Boston Massacre Propaganda
The events of March 5, 1770, dubbed as “The Boston Massacre”, was a tragedy in which 5 Bostonian civilians lost their lives at the hands of British Redcoats. Although the Redcoats, terribly at fault, shot into the masses, the rebellious Bostonians played a role in the shooting as well. Although they were quite justified in doing so, the townspeople of Boston severely over exaggerated the events of that day in order to gain public sympathy and pit more colonists against the British regime.
Within three weeks of the event in March 1770, an engraving by Paul Revere began circulating throughout the colony.
His depiction of the shooting contained not a clash of brawlers, but instead innocent citizens, whom the British had no foreseeable reason to shoot at. Revere’s intention was to convince viewers of the indisputable justice of the colonial cause. The public, enraged over the killings, began joining the Separatist cause, and revolts became very frequent. Revere’s engraving, however, was mere propaganda used to oppose the British, for his depiction did not correctly display the unfolding of events.
The British shot, not at innocent civilians posing no threat, but at rebellious colonists, many of whom were taunting the soldiers and throwing snowballs and rocks in their vicinity. Although the outrageous behavior of the Bostonians bore no reason for the Redcoats to open fire, it certainly changes the complexity of the situation. Both sides were in some degree to blame for the mass shooting. In an interview printed by the Nova Scotia Chronicle following the shooting, an anonymous Bostonian recounted the events of the aforesaid day.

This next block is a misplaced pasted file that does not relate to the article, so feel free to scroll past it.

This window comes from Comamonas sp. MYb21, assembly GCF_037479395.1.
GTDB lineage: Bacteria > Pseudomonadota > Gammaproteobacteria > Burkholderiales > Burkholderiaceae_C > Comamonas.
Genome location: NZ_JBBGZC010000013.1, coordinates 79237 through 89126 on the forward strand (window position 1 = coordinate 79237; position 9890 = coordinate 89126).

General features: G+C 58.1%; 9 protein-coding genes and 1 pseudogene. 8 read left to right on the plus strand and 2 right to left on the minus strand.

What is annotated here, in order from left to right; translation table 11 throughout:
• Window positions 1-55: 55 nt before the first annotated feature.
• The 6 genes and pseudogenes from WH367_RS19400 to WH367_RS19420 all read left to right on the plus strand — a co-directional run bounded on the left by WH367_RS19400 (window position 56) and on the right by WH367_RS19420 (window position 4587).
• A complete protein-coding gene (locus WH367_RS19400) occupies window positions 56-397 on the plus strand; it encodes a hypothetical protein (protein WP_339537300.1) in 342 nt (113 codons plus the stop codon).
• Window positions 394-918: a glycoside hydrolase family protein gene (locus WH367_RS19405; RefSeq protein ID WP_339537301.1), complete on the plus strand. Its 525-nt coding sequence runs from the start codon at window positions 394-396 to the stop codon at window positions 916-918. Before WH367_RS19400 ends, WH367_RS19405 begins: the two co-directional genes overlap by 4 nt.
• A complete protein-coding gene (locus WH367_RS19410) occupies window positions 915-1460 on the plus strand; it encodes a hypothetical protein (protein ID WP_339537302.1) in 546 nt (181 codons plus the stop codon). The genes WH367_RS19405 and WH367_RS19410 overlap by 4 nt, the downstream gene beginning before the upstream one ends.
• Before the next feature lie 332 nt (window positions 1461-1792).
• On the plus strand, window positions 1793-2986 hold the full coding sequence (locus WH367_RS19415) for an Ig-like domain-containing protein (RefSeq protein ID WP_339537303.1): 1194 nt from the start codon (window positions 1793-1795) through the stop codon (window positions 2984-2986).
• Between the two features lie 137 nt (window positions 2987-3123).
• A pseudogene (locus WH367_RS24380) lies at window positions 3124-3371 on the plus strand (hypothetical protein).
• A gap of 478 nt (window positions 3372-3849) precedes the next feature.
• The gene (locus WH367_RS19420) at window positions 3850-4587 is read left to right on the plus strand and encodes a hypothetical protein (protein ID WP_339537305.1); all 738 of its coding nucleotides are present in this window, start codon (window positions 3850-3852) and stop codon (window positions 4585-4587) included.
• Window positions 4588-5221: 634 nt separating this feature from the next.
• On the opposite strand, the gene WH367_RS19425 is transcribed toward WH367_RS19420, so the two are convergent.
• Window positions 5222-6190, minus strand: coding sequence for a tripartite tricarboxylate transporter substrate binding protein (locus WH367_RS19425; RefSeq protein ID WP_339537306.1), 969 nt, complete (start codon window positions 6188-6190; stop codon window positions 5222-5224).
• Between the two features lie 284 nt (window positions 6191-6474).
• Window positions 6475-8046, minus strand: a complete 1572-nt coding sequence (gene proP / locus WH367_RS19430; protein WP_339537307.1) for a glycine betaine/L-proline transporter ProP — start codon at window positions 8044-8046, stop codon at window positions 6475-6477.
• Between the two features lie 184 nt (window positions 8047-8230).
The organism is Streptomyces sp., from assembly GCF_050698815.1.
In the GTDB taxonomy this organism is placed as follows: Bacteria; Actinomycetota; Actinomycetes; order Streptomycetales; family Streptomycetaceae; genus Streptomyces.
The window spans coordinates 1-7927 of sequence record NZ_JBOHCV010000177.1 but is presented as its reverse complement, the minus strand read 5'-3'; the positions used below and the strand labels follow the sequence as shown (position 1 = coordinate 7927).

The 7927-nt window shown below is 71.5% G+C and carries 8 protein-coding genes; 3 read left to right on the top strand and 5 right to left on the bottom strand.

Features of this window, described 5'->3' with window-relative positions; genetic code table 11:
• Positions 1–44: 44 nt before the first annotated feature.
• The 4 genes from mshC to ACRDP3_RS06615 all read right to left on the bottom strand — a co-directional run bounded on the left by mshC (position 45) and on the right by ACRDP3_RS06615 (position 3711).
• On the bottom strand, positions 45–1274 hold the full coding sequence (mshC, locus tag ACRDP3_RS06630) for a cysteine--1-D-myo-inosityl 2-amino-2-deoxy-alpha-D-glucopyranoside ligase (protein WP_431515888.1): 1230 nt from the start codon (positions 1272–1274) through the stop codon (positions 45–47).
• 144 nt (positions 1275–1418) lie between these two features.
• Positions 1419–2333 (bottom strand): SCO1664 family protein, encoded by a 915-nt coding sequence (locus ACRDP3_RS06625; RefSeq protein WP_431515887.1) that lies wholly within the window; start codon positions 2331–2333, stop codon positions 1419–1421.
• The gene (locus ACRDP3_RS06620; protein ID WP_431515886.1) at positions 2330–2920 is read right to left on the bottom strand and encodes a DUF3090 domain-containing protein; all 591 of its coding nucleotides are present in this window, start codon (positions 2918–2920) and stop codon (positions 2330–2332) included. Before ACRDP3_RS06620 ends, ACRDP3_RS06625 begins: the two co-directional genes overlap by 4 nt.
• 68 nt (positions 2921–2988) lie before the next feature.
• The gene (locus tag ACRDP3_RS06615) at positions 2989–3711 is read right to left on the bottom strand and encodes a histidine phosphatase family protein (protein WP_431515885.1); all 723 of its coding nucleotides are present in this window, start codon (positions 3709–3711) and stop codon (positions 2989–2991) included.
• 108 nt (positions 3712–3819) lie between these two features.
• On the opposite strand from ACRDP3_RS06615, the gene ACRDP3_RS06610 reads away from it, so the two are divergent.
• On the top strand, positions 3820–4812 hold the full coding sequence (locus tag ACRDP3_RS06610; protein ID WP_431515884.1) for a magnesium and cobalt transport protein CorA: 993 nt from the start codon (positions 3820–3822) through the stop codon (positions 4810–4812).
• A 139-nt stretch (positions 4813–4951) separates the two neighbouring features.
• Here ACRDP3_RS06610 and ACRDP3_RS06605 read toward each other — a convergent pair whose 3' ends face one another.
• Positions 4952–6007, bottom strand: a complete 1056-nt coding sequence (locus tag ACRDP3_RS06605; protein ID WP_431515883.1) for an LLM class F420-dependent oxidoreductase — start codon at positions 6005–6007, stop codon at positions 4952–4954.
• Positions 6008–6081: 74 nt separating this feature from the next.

His account of the situation, while correct in many senses, was aimed to gain public sympathy for the townspeople of Boston. He claims that “the [British] soldiery aimed to draw and provoke the townsmen” in order to “make use of… weapons” (Nova Scotia Chronicle 1). The colonist essentially claims that the Redcoats are guilty of premeditated murder, contradicting previous reports of the event. Multiple sources, from either side of the conflict, reported that the townspeople, many of whom were drunken, wielded clubs, and some even went as far as to attack sentry towers in the area.
Angered over the recent death of a ten-year-old boy, shot during a protest against a merchant who had defied the colonial boycott of British goods, colonists felt that the Redcoats were to blame and that they deserved this treatment. The soldiers, uneasy and provoked by the mob, heard someone yell “fire”, and believing the voice to be that of their commander, shot into the jeering crowd. The article depicts the colonists affected by this event as harmless and innocent, displaying the article’s inability to print the entire story.
In this regard, the colonists used The Boston Massacre to encourage the spread of outrage among the colonies against the British. The Boston Massacre still stands today as one of the most tragic events in United States history. However, in the subsequent weeks and months, reports and depictions of the event were, for the most part, one-sided, in favor of the colonists. The colonists used The Boston Massacre in a multitude of ways to gain public sympathy and spread anger directed toward the British all across the American colonies.